So exactly what is the FBI’s National Crime Information Center? The NCIC, as it is commonly known, is the United States’ central database for tracking crime related information. Maintained by the FBI’s Criminal Justice Information Services Division, the NCIC is interlinked with similar systems held by each state. Data is received from federal, state, local and tribal law enforcement agencies, along with railroad police, and non-law enforcement agencies, such as state and federal motor vehicle registration and licensing authorities.

The NCIC was launched January 27, 1967 with five files and 356,784 records. By the end of 2009, it amassed more than 15 million active records in 19 files, separated into seven property files containing records of stolen articles, boats, guns, license plates, parts, securities, and vehicles, and 12 person-related files containing information in connection with supervised releases, national sex offender registry, foreign fugitives, immigration violators, missing persons, protection orders, unidentified persons, U.S. Secret Service protective list, gangs, known or suspected terrorists, wanted persons, and identity theft. Also a part of the system is the Interstate Identification Index, which provides images that can be associated with NCIC records to help identify people and property items.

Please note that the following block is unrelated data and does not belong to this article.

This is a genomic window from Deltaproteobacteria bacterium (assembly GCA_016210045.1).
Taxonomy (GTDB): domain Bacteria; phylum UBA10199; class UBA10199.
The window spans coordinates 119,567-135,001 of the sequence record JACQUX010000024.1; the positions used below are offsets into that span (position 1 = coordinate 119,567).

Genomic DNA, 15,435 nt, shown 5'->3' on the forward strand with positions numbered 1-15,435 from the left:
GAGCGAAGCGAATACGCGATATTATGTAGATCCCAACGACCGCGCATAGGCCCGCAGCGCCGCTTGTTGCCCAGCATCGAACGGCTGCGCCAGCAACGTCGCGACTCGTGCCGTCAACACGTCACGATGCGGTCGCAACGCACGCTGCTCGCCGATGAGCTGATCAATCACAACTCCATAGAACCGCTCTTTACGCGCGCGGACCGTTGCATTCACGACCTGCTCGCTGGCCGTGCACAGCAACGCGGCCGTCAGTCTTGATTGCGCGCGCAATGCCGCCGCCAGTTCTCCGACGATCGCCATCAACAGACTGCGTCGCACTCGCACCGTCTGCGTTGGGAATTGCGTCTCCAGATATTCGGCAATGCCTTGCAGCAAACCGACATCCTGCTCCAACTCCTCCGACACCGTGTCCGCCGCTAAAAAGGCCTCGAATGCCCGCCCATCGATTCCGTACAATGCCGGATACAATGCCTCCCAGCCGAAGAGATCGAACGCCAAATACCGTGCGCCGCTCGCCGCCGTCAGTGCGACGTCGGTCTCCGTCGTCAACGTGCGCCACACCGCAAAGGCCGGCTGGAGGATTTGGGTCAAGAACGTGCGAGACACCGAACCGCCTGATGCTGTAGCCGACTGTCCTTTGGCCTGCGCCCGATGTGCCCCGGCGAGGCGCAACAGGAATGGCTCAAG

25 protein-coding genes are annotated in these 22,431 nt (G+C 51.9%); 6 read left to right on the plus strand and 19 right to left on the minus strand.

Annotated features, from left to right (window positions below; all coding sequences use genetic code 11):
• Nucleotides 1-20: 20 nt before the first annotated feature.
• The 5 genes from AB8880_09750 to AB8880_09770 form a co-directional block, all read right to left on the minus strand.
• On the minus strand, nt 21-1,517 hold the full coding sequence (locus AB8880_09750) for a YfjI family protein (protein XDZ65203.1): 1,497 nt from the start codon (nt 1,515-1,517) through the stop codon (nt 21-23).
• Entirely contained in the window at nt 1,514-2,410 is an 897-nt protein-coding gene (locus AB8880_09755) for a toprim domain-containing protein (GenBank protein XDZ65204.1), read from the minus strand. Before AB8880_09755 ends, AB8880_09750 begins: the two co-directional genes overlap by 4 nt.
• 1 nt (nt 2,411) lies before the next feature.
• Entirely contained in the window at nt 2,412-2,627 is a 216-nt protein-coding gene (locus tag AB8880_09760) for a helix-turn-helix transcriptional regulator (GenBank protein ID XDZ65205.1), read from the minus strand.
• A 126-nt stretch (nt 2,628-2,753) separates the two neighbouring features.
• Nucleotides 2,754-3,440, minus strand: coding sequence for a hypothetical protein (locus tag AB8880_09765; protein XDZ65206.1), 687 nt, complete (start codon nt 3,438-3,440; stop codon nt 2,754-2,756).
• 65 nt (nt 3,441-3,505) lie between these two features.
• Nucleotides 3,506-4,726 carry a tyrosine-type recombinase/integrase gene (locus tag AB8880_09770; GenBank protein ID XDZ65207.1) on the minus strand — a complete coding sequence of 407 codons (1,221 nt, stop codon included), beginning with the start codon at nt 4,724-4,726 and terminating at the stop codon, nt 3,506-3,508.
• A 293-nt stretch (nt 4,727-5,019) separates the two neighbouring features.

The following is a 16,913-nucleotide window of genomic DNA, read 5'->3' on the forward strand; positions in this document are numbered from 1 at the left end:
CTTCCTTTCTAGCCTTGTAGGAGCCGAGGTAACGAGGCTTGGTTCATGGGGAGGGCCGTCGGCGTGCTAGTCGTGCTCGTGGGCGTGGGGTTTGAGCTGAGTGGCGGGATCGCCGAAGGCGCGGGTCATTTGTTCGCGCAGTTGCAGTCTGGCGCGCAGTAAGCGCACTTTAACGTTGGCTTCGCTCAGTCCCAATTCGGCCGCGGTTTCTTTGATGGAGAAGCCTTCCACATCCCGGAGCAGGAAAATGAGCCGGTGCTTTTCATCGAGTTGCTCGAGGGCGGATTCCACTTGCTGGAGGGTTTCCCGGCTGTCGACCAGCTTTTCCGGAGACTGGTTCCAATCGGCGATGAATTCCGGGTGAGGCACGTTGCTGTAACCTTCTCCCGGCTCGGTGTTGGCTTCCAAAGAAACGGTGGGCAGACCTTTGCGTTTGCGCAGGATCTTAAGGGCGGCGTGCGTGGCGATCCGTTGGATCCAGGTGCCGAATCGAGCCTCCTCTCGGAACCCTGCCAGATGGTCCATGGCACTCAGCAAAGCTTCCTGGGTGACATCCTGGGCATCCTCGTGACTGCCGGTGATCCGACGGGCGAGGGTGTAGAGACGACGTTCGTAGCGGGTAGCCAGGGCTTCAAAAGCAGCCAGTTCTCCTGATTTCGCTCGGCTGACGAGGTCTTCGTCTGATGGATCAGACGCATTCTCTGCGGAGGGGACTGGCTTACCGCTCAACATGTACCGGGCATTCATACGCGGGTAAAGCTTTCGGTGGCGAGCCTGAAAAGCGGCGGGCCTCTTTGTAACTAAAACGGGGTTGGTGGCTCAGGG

The database is not infallible. Its many critics say that the underfunded system is limited in content, contains errors and has outdated information. But the black market for NCIC records is flourishing, despite risks of prison time and financial penalties. While in most instances the motivation for misuse is monetary gain, in an extreme example of personal incentive, a former law enforcement officer in Arizona obtained NCIC information from three other officers and used it to track down and murder his girlfriend.

January 26th, 2011|Educational Series|

Resources for information about fraud

Fraud is defined as any act, expression, omission, or concealment calculated to deceive another to his or her disadvantage. Fraud can be committed through many methods, including mail, wire, telephone, written instruments, and the Internet.  State and federal statutes criminalize fraud, but not all cases rise to the level of criminality. Prosecutors have the discretion in determining which cases to pursue. Victims may also seek redress in civil court. Fraud must be proved by showing that the defendant’s actions involved five separate elements: (1) false statement of a material fact, (2) knowledge by the defendant that the statement is untrue, (3) intent by the defendant to deceive the alleged victim, (4) justifiable reliance by the alleged victim on the statement, and (5) injury to the alleged victim as a result.

Below are several Web sites that provide information about various types of fraud, including tips for protecting yourself and filing formal complaints.

July 25th, 2010|Educational Series, Fraud|